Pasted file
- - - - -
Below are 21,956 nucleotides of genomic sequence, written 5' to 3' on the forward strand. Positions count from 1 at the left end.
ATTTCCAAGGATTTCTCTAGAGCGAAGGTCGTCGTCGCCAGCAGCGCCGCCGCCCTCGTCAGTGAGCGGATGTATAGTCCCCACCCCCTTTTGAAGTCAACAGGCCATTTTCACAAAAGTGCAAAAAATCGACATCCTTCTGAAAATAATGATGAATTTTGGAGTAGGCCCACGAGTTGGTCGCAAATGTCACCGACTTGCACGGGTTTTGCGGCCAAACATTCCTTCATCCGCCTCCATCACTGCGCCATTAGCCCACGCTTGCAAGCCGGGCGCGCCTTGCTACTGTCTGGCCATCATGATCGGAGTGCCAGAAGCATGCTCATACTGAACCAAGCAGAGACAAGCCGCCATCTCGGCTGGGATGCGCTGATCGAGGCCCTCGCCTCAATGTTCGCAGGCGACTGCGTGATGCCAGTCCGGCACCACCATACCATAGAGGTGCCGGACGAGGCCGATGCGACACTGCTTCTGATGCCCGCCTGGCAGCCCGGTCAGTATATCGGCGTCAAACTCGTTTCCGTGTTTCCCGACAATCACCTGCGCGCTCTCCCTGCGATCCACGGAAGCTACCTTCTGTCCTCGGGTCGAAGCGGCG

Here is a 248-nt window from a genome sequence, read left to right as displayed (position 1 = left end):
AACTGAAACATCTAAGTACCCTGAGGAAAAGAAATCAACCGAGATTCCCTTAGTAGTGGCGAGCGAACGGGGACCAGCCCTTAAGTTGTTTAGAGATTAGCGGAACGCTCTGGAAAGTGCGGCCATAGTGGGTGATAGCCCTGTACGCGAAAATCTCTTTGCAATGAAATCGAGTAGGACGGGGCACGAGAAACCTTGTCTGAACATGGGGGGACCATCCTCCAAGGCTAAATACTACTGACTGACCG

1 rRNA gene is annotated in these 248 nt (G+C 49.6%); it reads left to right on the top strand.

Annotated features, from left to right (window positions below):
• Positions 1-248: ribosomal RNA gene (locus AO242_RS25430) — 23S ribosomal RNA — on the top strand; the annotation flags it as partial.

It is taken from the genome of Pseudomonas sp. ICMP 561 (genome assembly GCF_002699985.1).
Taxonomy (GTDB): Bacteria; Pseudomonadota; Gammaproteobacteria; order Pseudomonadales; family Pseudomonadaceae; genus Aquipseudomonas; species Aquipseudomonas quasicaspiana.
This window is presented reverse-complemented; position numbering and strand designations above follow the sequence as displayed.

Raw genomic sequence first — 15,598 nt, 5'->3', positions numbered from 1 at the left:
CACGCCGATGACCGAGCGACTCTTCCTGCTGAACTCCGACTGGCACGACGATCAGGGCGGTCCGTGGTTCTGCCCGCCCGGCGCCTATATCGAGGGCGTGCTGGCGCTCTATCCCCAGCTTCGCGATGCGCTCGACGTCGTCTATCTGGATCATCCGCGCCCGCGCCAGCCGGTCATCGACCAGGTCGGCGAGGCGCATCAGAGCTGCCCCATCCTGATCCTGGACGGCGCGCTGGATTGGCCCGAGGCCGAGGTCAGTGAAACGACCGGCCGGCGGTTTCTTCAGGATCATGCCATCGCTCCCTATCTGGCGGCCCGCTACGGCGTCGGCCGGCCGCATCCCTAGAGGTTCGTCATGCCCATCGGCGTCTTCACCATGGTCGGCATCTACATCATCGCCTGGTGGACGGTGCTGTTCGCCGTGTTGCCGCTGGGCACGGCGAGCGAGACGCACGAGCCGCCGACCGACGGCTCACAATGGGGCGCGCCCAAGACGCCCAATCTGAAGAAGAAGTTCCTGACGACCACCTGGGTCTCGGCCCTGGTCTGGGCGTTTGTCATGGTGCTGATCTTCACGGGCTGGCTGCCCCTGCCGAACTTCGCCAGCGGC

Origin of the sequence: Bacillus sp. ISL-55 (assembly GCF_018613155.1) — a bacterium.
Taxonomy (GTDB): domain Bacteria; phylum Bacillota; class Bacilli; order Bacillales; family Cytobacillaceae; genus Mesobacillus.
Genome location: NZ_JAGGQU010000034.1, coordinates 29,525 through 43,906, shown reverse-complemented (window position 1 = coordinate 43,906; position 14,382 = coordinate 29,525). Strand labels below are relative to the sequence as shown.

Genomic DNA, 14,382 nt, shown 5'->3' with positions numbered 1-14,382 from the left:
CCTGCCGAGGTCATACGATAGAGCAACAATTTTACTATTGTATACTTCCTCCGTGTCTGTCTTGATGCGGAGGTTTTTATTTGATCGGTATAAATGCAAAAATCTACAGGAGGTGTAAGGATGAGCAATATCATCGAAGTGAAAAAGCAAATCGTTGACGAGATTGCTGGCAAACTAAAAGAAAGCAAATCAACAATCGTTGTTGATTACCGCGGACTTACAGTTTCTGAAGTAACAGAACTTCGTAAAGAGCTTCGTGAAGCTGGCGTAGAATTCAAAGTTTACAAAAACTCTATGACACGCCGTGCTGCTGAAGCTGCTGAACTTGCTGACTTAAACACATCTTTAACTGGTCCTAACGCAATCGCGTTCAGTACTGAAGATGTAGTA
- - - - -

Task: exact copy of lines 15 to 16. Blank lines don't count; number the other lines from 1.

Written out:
Genome location: NZ_JAGGQU010000034.1, coordinates 29,525 through 43,906, shown reverse-complemented (window position 1 = coordinate 43,906; position 14,382 = coordinate 29,525). Strand labels below are relative to the sequence as shown.

Genomic DNA, 14,382 nt, shown 5'->3' with positions numbered 1-14,382 from the left: